Asia

NZ quake collapse building design 'deficient'

Rescuers at the smoking ruins of the CTV building on 24 February 2011
Image caption The building collapsed within 10-20 seconds of the onset of the quake

A building that collapsed in New Zealand's Christchurch earthquake, killing 115, was badly designed and should not have been approved.

The report from the Royal Commission said the engineer who designed the Canterbury Television (CTV) building was working "beyond his competence".

His overseer took a hands-off approach and did not review structural details of the project, it found.

Prime Minister John Key described the report as "grim" reading.

'Little comfort'

The Canterbury Earthquakes Royal Commission released the third and final part of its report after more than two months of hearings focusing on the CTV building.

It concluded that the six-storey structure collapsed within 10-20 seconds of the onset of the magnitude 6.3 earthquake on 22 February 2011.

Almost two-thirds of the 185 people who died in the natural disaster were inside the CTV building.

"The engineering design of the building was deficient in a number of respects," it found.

"While there were elements of the applicable codes that were confusing, a building permit should not have been issued for the building as designed."

The report said that the overseer should have realised that the design pushed the engineer "beyond his limits given his past experience".

"The design process led to a building that was under-engineered in a number of important respects," it said.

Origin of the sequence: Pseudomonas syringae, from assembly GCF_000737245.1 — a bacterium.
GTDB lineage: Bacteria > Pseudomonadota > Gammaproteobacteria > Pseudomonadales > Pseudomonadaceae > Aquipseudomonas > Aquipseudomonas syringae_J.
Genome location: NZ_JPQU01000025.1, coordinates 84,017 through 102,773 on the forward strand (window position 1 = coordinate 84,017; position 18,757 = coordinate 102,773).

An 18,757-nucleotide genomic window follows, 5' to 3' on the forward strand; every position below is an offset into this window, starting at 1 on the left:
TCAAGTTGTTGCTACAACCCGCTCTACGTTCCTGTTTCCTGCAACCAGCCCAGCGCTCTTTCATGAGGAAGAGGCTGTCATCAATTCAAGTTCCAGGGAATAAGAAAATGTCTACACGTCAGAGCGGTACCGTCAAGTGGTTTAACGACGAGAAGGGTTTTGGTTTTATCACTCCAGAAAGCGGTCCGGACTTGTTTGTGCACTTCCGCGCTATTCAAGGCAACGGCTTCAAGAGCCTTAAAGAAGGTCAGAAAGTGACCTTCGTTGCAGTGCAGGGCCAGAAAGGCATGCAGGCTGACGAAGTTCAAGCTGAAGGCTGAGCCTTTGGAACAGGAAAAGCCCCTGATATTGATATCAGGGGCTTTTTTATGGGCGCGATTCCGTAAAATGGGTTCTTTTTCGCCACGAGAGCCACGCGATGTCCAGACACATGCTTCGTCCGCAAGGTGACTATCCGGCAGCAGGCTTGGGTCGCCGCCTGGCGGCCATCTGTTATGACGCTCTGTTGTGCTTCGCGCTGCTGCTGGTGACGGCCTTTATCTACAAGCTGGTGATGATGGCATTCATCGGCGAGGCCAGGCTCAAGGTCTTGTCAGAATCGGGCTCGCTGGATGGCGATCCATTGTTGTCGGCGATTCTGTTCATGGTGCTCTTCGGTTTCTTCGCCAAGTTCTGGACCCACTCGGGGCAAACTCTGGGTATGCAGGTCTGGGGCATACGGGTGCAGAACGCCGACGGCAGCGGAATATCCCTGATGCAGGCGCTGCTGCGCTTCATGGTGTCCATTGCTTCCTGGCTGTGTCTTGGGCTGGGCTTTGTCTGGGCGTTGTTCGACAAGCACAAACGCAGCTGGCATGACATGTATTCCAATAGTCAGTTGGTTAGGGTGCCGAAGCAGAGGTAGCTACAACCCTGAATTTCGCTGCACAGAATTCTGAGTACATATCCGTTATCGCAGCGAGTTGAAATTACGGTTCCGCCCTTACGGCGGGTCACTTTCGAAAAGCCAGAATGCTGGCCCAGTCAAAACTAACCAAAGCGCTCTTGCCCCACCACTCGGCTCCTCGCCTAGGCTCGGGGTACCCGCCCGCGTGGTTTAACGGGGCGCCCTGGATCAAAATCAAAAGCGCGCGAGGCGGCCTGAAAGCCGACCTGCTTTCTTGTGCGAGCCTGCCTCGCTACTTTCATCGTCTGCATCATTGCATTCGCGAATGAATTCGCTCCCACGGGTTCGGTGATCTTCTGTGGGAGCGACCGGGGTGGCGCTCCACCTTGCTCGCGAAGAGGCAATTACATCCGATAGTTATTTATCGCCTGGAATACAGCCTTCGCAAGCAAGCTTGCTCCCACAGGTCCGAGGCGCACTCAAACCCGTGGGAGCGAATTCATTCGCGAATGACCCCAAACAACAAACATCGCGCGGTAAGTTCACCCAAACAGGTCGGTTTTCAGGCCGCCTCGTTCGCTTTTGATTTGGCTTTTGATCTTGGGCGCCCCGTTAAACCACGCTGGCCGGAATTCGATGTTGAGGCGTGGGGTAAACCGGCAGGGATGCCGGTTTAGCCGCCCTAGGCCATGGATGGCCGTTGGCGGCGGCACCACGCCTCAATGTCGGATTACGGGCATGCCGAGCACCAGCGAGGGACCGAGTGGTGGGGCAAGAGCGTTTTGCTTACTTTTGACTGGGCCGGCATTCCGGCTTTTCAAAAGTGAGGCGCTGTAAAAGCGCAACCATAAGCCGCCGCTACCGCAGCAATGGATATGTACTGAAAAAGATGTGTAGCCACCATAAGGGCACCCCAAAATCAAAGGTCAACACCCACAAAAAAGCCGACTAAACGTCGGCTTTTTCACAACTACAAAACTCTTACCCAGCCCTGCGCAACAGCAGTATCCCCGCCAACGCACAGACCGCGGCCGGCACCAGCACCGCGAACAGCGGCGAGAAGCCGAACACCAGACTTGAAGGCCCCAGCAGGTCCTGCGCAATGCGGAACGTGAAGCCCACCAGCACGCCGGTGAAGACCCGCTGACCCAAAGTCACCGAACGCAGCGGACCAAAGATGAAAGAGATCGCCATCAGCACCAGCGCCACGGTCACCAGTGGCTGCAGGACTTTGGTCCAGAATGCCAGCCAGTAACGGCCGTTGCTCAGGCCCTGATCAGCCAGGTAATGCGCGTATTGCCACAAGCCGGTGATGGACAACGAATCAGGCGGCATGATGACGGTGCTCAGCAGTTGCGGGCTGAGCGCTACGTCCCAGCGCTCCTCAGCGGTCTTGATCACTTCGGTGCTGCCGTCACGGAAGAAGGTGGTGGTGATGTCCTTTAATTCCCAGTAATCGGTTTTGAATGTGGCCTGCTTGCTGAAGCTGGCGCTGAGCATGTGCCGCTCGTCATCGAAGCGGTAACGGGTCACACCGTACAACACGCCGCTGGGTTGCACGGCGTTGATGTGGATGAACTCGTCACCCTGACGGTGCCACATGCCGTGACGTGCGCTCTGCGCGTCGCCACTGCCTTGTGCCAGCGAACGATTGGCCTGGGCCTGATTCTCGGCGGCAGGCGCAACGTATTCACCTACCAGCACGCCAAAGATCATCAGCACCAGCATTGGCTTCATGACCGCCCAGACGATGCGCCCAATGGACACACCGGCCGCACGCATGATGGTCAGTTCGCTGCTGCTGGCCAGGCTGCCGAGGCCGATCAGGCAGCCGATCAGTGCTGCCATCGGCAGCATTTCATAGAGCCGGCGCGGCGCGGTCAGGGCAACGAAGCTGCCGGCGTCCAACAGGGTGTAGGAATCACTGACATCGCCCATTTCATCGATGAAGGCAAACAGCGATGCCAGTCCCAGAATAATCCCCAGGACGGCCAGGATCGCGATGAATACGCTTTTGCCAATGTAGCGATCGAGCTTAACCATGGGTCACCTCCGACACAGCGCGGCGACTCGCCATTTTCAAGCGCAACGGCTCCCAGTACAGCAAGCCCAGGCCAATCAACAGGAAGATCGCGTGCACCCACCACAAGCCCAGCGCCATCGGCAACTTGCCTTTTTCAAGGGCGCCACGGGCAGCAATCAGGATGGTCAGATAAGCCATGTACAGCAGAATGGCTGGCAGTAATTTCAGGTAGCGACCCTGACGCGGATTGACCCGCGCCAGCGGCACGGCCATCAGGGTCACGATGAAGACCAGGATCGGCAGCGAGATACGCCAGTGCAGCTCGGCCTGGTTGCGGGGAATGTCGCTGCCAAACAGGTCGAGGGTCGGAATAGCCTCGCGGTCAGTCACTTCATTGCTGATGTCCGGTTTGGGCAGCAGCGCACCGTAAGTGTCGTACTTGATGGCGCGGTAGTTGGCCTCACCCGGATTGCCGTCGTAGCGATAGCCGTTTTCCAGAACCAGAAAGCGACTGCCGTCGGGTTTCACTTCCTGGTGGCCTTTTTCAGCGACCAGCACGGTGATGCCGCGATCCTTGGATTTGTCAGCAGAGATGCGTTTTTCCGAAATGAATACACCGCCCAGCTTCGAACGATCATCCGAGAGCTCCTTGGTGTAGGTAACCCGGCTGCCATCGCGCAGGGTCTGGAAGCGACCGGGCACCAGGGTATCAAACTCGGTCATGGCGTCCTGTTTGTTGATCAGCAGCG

A number of construction defects had also been identified, the report said, adding that the construction manager "did not spend sufficient time on the site to perform his role adequately".

In its report the commission gave six specific reasons for the collapse, five of which related to the design or construction of the building. The sixth was the intensity of the quake itself.

It also said that post-quake assessment procedures should be improved, highlighting the fact that the CTV building was approved for use after the September 2010 earthquake without being examined on a structural level.

In a statement, Prime Minister John Key said that the commission's report made for "grim and sobering reading".

"We recognise this news will be of little comfort to the friends and families of the 115 people who lost their lives in the CTV building on that fateful day," he said.

Describing the commission's full seven-volume report as "incredibly complex", he said the government would take the time needed to consider the recommendations and "expects to issue its full and comprehensive response by early to mid-2013".

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